Background: Childhood immunization measures, such as the Health Employer Data Information Set (HEDIS) or the National Immunization Survey, assess the percentage of children up-to-date for a specified series of vaccinations. In particular, the HEDIS assesses immunization delivery to children enrolled in managed care organizations (MCO). Such measures do not assess the timeliness of immunization delivery with reference to recommended age standards. To achieve maximal protection against vaccine-preventable diseases, children should receive all immunizations within recommended age intervals-fully "on-time."
Objective: The Immunization Delivery Effectiveness Assessment (IDEA) is a novel immunization measure that assesses, on a continuous scale, the timeliness of administration of each vaccination with reference to recommended age intervals. Specifically we ask: 1) Do absolute immunization rates differ between HEDIS and IDEA? 2) Does relative MCO performance differ when assessed by the 2 performance measures? 3) How well do MCOs perform relative to the standard of fully on-time immunization? The health services implications of using the timeliness standard to assess childhood immunization delivery is discussed.
Methods: A vaccine-dose IDEA score was developed for each of the 14 vaccination events in the 4:3:1:3:3 combination series (4 diphtheria-pertussis-tetanus:3 polio:1 measles-mumps-rubella:3 Haemophilus influenzae type B:3 hepatitis B). Assessing the actual age of administration with reference to the recommended age of administration generates the vaccine-dose IDEA score. A child's composite IDEA score is obtained by averaging the 14 vaccine-dose IDEA scores. These composite IDEA scores, when averaged among children sampled within the MCO, constitute the MCO's immunization score.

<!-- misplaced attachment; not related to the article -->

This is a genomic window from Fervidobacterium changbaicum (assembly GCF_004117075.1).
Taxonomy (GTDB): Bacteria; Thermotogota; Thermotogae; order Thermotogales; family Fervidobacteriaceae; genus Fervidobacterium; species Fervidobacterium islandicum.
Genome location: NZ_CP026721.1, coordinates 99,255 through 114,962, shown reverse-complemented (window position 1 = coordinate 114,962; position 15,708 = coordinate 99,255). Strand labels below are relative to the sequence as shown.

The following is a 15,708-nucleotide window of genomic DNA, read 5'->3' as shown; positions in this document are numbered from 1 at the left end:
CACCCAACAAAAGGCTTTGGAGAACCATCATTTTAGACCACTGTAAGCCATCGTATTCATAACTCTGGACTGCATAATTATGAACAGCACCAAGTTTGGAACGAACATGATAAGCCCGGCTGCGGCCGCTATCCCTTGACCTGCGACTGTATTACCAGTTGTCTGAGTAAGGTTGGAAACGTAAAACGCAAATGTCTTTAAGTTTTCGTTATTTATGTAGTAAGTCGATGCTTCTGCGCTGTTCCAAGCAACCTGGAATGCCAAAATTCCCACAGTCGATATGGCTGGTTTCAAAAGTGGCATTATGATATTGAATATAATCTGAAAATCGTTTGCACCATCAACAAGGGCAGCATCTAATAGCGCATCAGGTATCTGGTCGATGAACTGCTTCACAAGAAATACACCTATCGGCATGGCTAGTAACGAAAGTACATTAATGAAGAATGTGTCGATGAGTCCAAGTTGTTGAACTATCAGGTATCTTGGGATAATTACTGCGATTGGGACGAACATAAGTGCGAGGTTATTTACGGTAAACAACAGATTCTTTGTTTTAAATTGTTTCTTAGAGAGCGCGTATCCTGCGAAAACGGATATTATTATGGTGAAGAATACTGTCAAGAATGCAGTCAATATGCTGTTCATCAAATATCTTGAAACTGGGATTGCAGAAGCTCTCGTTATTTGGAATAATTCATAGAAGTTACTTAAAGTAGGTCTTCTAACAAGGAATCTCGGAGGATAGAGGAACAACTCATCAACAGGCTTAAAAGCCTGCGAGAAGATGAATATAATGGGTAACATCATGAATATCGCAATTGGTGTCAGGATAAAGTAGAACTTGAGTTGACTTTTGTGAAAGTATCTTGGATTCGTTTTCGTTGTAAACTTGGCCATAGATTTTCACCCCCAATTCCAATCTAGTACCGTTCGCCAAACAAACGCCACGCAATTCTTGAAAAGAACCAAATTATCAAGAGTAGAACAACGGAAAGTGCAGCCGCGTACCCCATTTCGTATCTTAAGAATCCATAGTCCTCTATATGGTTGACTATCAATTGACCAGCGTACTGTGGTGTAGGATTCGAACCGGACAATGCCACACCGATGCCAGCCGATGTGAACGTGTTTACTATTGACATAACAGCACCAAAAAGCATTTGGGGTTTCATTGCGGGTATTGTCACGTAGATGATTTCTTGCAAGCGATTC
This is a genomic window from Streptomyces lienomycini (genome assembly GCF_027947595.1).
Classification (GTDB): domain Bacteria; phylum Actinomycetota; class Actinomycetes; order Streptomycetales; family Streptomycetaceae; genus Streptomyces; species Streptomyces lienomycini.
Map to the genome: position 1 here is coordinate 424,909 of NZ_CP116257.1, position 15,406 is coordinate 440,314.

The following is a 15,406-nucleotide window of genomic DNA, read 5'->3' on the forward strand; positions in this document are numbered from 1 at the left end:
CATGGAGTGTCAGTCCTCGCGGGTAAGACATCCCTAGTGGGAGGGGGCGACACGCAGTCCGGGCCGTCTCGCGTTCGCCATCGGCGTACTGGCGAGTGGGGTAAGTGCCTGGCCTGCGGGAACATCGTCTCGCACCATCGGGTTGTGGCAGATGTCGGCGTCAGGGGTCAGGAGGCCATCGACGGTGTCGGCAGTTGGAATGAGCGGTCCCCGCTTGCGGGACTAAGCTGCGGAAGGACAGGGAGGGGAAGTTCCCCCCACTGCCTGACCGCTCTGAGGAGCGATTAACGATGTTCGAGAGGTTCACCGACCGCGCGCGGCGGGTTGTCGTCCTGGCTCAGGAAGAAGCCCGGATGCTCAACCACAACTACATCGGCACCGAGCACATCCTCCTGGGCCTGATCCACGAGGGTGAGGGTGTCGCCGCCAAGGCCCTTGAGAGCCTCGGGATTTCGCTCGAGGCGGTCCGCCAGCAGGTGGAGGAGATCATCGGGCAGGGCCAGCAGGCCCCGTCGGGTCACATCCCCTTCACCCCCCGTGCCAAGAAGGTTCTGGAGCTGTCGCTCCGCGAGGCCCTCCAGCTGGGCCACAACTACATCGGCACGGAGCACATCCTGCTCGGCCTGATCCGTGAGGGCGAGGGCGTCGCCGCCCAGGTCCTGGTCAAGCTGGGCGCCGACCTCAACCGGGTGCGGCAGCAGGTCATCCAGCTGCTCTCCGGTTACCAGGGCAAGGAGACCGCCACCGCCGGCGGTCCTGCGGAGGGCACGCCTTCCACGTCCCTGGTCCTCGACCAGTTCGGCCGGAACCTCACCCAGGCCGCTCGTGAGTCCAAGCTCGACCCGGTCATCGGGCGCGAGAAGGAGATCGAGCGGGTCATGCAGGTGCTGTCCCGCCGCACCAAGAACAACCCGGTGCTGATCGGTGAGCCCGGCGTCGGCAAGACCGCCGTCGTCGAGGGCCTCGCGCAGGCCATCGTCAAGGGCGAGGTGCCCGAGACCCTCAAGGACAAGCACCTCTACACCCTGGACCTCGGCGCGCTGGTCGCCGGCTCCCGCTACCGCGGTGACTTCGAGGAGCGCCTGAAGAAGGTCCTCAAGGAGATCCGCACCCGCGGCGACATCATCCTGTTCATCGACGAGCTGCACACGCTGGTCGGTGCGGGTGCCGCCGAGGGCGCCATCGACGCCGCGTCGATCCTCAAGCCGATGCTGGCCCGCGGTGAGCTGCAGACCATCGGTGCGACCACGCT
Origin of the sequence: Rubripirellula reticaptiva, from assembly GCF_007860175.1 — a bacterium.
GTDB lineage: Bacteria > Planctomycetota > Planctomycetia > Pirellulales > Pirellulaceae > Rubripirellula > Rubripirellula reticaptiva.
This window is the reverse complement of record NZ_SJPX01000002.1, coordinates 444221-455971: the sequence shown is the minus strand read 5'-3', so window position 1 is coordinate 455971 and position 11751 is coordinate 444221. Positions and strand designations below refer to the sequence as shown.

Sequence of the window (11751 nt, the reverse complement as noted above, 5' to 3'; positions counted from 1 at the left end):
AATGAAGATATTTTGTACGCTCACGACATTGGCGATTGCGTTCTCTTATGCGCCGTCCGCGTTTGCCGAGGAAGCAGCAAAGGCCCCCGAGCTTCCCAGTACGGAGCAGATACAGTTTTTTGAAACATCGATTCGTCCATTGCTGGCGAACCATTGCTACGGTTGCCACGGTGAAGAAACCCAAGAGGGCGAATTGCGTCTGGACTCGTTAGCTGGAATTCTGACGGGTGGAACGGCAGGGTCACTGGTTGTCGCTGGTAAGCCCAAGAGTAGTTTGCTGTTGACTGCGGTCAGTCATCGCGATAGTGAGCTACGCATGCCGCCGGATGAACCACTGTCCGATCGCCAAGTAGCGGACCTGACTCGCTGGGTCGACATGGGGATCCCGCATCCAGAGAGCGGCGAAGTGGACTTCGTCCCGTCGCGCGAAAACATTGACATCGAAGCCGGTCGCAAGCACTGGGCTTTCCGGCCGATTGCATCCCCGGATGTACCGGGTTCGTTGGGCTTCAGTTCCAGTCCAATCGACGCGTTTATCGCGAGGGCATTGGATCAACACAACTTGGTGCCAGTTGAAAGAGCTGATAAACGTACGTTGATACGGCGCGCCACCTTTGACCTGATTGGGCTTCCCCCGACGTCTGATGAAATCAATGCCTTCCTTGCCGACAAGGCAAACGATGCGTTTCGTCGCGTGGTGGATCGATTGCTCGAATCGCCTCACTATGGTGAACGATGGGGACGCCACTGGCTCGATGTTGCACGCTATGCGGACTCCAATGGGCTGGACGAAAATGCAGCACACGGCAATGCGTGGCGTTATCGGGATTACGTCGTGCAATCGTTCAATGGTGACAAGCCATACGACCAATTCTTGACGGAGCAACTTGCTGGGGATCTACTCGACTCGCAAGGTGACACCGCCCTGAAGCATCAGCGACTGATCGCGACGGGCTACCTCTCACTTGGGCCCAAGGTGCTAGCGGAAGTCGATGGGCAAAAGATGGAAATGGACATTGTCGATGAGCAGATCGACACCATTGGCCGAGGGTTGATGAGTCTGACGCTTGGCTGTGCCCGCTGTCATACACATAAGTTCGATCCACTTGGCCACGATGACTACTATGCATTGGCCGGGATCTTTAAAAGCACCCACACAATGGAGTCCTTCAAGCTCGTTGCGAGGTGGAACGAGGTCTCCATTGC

Setting: Retrospective analysis of childhood immunization datasets from a convenience sample of 6 MCOs in 5 states.
Results: HEDIS rates ranged from 57% to 75%. IDEA scores ranged from 80% to 90%. Relative rankings of MCO immunization performance were different using HEDIS rates and IDEA scores, respectively. At most, 16% of children in any of these MCOs received all of their immunizations fully on-time. From 47% to 77% of children experienced at least 3 delayed immunizations.
Conclusions: An immunization measure based on timeliness of administration yields both absolute and relative differences in MCO childhood immunization performance when compared with HEDIS rates. By assessing delivery of each component vaccination, the IDEA score permits more detailed analysis of immunization patterns within an MCO and focuses improvement efforts.